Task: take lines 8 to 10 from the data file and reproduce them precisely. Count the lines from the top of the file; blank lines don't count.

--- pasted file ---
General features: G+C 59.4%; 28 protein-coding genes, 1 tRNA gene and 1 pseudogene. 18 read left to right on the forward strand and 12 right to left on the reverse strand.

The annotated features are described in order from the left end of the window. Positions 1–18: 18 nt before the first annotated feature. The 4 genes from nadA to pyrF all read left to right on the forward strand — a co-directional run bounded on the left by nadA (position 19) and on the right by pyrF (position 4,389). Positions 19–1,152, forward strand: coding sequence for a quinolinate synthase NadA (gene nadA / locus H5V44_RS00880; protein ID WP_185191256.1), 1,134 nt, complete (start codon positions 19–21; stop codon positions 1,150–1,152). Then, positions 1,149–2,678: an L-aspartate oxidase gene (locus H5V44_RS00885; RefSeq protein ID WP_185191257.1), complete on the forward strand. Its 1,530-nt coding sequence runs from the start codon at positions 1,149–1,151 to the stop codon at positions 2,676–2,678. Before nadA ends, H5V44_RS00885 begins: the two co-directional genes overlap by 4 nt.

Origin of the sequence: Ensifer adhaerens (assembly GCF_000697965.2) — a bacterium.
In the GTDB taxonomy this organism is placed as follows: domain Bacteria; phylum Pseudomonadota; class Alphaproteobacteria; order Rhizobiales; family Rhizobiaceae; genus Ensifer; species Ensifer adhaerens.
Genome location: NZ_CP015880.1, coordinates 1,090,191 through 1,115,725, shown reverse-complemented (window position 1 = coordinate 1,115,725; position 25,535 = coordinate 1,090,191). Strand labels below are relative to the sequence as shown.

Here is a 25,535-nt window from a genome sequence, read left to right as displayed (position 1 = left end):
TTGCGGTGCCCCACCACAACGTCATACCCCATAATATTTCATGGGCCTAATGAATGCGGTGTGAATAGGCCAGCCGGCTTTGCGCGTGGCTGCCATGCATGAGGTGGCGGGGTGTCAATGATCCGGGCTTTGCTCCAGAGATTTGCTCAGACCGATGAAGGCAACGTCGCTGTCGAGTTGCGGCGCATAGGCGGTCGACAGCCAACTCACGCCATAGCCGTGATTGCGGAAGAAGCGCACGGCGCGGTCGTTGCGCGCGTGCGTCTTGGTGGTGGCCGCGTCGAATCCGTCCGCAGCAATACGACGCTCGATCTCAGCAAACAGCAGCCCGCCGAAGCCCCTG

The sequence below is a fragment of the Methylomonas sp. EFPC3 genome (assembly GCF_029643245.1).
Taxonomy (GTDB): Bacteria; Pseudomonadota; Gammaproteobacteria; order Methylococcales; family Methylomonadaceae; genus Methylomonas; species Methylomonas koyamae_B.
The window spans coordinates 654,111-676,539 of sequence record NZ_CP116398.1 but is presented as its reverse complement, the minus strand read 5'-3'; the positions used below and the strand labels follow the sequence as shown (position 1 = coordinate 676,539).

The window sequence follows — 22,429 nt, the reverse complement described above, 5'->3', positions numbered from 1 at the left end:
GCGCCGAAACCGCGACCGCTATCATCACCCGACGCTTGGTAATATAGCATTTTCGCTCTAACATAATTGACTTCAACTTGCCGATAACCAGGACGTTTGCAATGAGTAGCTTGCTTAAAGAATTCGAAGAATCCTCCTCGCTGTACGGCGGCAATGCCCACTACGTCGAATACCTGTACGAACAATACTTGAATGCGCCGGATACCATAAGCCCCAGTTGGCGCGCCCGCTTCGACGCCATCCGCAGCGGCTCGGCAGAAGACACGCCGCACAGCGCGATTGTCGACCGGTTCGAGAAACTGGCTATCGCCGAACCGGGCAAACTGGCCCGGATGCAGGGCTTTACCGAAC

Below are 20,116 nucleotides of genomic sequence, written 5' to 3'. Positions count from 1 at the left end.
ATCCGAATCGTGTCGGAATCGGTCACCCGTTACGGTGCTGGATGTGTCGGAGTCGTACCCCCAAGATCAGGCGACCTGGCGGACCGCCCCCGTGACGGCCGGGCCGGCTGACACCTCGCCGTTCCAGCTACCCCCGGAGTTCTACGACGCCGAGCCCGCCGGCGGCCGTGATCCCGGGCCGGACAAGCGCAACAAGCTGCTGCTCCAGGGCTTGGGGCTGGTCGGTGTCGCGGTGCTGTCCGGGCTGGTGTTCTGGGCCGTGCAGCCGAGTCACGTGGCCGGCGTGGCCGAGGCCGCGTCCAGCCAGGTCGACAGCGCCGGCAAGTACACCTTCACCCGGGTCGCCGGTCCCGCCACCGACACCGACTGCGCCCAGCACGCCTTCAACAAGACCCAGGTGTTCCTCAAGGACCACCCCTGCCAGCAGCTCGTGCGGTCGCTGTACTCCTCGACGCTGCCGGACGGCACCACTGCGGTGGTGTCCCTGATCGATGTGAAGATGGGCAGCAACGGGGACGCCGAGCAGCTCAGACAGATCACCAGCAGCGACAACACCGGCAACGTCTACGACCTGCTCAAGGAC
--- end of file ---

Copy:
The sequence below is a fragment of the Methylomonas sp. EFPC3 genome (assembly GCF_029643245.1).
Taxonomy (GTDB): Bacteria; Pseudomonadota; Gammaproteobacteria; order Methylococcales; family Methylomonadaceae; genus Methylomonas; species Methylomonas koyamae_B.
The window spans coordinates 654,111-676,539 of sequence record NZ_CP116398.1 but is presented as its reverse complement, the minus strand read 5'-3'; the positions used below and the strand labels follow the sequence as shown (position 1 = coordinate 676,539).